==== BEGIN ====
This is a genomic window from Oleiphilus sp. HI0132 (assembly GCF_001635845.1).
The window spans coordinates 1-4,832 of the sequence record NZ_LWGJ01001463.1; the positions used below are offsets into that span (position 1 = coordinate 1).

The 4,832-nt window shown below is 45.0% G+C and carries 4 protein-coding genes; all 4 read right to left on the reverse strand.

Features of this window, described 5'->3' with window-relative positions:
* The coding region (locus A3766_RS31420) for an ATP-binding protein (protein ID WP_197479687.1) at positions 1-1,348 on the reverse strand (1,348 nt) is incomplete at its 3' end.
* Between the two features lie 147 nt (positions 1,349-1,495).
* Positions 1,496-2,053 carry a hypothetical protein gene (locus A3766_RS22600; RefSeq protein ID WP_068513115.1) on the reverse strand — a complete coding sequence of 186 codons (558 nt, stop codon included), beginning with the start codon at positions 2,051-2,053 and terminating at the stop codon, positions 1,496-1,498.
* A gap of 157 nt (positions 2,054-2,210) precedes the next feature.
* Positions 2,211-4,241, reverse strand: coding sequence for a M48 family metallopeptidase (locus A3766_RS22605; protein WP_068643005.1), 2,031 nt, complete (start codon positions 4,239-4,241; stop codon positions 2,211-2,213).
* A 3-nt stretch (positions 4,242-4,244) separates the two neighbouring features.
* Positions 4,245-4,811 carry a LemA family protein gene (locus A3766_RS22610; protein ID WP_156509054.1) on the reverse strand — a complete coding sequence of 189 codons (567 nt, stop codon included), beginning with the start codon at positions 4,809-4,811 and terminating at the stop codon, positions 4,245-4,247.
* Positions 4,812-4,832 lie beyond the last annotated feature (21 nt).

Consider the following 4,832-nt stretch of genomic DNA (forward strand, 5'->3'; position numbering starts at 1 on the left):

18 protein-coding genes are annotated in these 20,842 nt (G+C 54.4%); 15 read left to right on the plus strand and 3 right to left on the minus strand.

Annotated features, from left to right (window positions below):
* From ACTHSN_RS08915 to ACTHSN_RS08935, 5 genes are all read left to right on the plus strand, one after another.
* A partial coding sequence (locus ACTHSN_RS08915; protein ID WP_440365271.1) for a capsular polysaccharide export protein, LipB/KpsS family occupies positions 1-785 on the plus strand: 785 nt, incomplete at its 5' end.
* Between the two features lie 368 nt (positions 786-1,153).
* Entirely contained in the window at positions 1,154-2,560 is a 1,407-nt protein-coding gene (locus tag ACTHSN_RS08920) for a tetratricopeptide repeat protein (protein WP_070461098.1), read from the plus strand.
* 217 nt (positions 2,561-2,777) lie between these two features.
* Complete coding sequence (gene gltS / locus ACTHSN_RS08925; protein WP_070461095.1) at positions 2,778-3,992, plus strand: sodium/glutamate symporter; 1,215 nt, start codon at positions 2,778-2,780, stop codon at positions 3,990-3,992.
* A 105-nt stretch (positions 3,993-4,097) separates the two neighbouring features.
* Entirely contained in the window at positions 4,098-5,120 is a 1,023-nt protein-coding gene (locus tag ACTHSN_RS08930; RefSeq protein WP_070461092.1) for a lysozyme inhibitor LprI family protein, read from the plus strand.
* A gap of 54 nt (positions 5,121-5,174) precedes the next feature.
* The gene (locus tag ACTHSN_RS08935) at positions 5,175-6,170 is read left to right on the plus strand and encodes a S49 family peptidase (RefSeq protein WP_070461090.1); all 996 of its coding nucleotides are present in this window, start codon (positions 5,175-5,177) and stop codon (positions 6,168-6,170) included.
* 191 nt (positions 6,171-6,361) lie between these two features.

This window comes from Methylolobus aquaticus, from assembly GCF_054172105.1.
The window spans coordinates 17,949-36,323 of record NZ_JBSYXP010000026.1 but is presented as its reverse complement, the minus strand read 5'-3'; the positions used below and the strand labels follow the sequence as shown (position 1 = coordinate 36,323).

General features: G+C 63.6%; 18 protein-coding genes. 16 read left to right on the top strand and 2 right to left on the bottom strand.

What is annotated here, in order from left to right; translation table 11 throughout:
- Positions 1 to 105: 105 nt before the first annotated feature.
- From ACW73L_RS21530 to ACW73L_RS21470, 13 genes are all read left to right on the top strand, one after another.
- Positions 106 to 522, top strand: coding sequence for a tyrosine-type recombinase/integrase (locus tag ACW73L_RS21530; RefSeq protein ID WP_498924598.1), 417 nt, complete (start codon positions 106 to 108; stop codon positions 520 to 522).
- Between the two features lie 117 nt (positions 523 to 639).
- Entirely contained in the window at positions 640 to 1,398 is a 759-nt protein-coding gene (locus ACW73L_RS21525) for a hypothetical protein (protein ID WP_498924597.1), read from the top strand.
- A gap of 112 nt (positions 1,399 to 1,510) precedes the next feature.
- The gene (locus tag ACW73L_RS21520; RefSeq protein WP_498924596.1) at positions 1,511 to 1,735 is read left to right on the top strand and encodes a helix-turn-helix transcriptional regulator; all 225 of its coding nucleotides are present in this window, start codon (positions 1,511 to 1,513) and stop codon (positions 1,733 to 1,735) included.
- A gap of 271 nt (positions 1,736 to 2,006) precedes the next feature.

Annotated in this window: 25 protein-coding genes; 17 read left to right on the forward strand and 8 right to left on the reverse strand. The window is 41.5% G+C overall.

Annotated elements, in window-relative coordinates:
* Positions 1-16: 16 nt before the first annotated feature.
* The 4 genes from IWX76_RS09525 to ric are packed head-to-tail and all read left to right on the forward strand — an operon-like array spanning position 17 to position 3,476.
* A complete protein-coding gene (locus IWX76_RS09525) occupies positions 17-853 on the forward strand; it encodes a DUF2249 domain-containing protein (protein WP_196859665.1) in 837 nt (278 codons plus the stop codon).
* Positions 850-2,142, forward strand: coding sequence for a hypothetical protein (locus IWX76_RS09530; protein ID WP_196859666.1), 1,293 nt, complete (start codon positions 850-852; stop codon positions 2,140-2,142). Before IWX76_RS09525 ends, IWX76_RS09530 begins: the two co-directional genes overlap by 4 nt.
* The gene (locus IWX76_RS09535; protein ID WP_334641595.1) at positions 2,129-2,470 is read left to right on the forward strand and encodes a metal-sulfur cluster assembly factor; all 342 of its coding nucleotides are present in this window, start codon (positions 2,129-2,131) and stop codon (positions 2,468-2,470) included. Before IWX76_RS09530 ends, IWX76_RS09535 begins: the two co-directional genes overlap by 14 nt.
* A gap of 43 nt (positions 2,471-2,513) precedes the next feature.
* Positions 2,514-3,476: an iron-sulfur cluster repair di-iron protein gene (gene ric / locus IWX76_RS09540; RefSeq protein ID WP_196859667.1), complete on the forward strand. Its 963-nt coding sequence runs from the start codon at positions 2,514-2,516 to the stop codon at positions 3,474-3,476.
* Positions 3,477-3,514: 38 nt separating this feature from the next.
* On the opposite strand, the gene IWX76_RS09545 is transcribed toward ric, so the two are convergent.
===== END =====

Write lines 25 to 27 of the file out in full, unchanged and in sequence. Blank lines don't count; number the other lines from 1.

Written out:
* The gene (locus tag ACTHSN_RS08935) at positions 5,175-6,170 is read left to right on the plus strand and encodes a S49 family peptidase (RefSeq protein WP_070461090.1); all 996 of its coding nucleotides are present in this window, start codon (positions 5,175-5,177) and stop codon (positions 6,168-6,170) included.
* 191 nt (positions 6,171-6,361) lie between these two features.

This window comes from Methylolobus aquaticus, from assembly GCF_054172105.1.